When Lecrae first won his Grammy in 2013 for ‘Gravity’, it was seen as a victory for most Christians in the music business, however, there were a few haters – mainly in areas of thinking about whether Lecrae was being too ‘mainstream’ and not staying relevant to his Christian faith, some asked;
‘Was he straying into worldly themes’?
‘Was he still a Christian’?
‘Was he now, Illuminati’?
As Christians and as Christian artists, especially within the Hip Hop/Rap world, we have been struggling with this for a while. The UK and US alike, have been trying to stay relevant through music trends and at the same time, keep their orthodox faith in check.
Guvna’B‘s, ‘In a Box’, explained this perfectly; the need to represent Jesus through cultural Rap music without neccessarily being judged as only, a ‘Christian Rapper’ (CHH), but to actually be recognised as a musician who loves to use music as a language and happens to be a Christian too.
Personally, I understand both sides of the argument; from the religious Christian, who worries daily about becoming part of ‘the world’ and doesn’t want to over-engage their environment in case they slip and fall into sin – to the modern evangelistic, who realises that we have to get out of our comfort zones to reach the lost, the broken and the poor in spirit, as Jesus came to save (Mark 2:17 NLT). We have to bridge the gap to show the love of Jesus and music is one of the best ways to do this as it is transcultural – which means it reaches people across seen and unseen cultural borders.
As it stands, here in 2017, the US CHH scene is progressing into a new era, as more artists like NF, Lecrae and Social Club, get deals with mainstream record labels and the industry, along with the churches, are realising that it’s good to be relevant through music and that they can still hold a living as true Christians.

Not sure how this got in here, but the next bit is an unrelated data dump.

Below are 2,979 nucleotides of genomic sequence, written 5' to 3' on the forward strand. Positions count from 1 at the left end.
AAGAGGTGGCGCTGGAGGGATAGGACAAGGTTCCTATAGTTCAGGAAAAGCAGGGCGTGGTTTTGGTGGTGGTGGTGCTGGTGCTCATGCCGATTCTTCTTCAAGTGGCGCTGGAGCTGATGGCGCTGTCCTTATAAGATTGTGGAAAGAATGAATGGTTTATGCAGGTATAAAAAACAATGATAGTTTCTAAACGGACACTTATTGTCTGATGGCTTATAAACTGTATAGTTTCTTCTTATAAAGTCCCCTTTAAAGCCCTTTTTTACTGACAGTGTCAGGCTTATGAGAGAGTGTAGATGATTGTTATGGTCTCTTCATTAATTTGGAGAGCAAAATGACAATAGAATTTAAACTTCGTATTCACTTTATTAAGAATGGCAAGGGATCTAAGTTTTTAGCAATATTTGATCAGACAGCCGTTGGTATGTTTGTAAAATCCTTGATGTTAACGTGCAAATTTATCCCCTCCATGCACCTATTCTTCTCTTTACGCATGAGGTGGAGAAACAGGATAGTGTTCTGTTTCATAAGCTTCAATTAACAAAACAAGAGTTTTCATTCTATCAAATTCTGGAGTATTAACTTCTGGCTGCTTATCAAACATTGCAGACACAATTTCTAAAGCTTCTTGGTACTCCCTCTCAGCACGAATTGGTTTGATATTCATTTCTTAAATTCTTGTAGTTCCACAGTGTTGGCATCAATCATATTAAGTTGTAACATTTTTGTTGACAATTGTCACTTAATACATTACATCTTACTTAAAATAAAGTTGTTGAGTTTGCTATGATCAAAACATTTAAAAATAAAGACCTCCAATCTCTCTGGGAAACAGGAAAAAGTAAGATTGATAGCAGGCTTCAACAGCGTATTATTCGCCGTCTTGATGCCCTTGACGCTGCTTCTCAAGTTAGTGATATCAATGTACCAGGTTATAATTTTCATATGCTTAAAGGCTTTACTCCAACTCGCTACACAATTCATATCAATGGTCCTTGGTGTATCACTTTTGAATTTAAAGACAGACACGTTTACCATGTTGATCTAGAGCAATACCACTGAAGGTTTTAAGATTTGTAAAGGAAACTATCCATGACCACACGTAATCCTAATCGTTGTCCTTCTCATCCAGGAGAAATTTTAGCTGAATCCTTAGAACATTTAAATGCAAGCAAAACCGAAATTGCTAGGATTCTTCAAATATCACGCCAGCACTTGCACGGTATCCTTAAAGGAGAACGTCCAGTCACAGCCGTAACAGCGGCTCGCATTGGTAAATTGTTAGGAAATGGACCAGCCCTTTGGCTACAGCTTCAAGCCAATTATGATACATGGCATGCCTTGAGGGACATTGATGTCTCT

– Over here in Blighty, the scene is still growing, we can but pray, that more church leaders and leaders within the Christian music scene, will welcome that being a Christian artist doesn’t have to mean that every song you rap about is evidentially, ‘God based’ and yet they can still be relevant. We should pray that the mainstream can open up to accept Christian artists as artists who make great music and are Christians as well, rather than straight away, putting them into a box.
Ultimately it is a personal feeling which I leave you to ponder;
“If a Christian Hip Hop artist (or any genre artist), makes music, should it be solely about Jesus?”
“Should mainstream producers/directors/artists, only view someone who is a Christian and an artist, solely as a ‘Gospel artist’?”
You decide, but I urge you to pray about it first before you answer.
Written by Andy Oliver.
Andy Oliver is the founder of 70×7 Clothing & Music. He manages UK Grime artist, GhostLotus and J.Walker and takes bookings for other artists. Apart from running his 70×7 Clothing label, he is also the presenter of HopeJamz Hip Hop show on HopeFM and organises music events around the UK.
Andy lives in Dorset with his son, Noah and is a firm believer in Jesus Christ.